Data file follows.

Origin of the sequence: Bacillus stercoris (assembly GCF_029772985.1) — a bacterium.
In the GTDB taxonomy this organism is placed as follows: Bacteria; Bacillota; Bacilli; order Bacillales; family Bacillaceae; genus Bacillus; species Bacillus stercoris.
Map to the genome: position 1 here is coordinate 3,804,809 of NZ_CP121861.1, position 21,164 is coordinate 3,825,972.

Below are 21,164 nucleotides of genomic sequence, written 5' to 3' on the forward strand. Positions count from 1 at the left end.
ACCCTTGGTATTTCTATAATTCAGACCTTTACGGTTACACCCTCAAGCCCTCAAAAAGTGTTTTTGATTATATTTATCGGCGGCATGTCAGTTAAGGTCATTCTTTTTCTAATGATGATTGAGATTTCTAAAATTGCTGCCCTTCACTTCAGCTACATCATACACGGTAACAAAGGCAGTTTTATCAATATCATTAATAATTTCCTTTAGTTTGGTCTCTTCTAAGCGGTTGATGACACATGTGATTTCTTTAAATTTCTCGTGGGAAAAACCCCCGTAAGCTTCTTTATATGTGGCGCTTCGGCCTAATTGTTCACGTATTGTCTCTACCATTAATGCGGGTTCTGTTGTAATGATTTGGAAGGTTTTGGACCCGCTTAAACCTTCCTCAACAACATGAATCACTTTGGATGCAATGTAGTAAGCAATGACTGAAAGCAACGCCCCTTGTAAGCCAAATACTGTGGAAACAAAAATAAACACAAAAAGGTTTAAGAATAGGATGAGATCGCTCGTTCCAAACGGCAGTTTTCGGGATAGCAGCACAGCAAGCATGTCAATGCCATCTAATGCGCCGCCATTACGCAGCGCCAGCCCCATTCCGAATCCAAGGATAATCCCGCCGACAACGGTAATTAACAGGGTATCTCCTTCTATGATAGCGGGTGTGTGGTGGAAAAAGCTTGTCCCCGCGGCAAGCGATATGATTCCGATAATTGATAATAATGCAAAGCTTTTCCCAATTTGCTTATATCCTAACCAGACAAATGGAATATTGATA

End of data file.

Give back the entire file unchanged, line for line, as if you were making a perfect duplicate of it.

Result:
Origin of the sequence: Bacillus stercoris (assembly GCF_029772985.1) — a bacterium.
In the GTDB taxonomy this organism is placed as follows: Bacteria; Bacillota; Bacilli; order Bacillales; family Bacillaceae; genus Bacillus; species Bacillus stercoris.
Map to the genome: position 1 here is coordinate 3,804,809 of NZ_CP121861.1, position 21,164 is coordinate 3,825,972.

Below are 21,164 nucleotides of genomic sequence, written 5' to 3' on the forward strand. Positions count from 1 at the left end.
ACCCTTGGTATTTCTATAATTCAGACCTTTACGGTTACACCCTCAAGCCCTCAAAAAGTGTTTTTGATTATATTTATCGGCGGCATGTCAGTTAAGGTCATTCTTTTTCTAATGATGATTGAGATTTCTAAAATTGCTGCCCTTCACTTCAGCTACATCATACACGGTAACAAAGGCAGTTTTATCAATATCATTAATAATTTCCTTTAGTTTGGTCTCTTCTAAGCGGTTGATGACACATGTGATTTCTTTAAATTTCTCGTGGGAAAAACCCCCGTAAGCTTCTTTATATGTGGCGCTTCGGCCTAATTGTTCACGTATTGTCTCTACCATTAATGCGGGTTCTGTTGTAATGATTTGGAAGGTTTTGGACCCGCTTAAACCTTCCTCAACAACATGAATCACTTTGGATGCAATGTAGTAAGCAATGACTGAAAGCAACGCCCCTTGTAAGCCAAATACTGTGGAAACAAAAATAAACACAAAAAGGTTTAAGAATAGGATGAGATCGCTCGTTCCAAACGGCAGTTTTCGGGATAGCAGCACAGCAAGCATGTCAATGCCATCTAATGCGCCGCCATTACGCAGCGCCAGCCCCATTCCGAATCCAAGGATAATCCCGCCGACAACGGTAATTAACAGGGTATCTCCTTCTATGATAGCGGGTGTGTGGTGGAAAAAGCTTGTCCCCGCGGCAAGCGATATGATTCCGATAATTGATAATAATGCAAAGCTTTTCCCAATTTGCTTATATCCTAACCAGACAAATGGAATATTGATA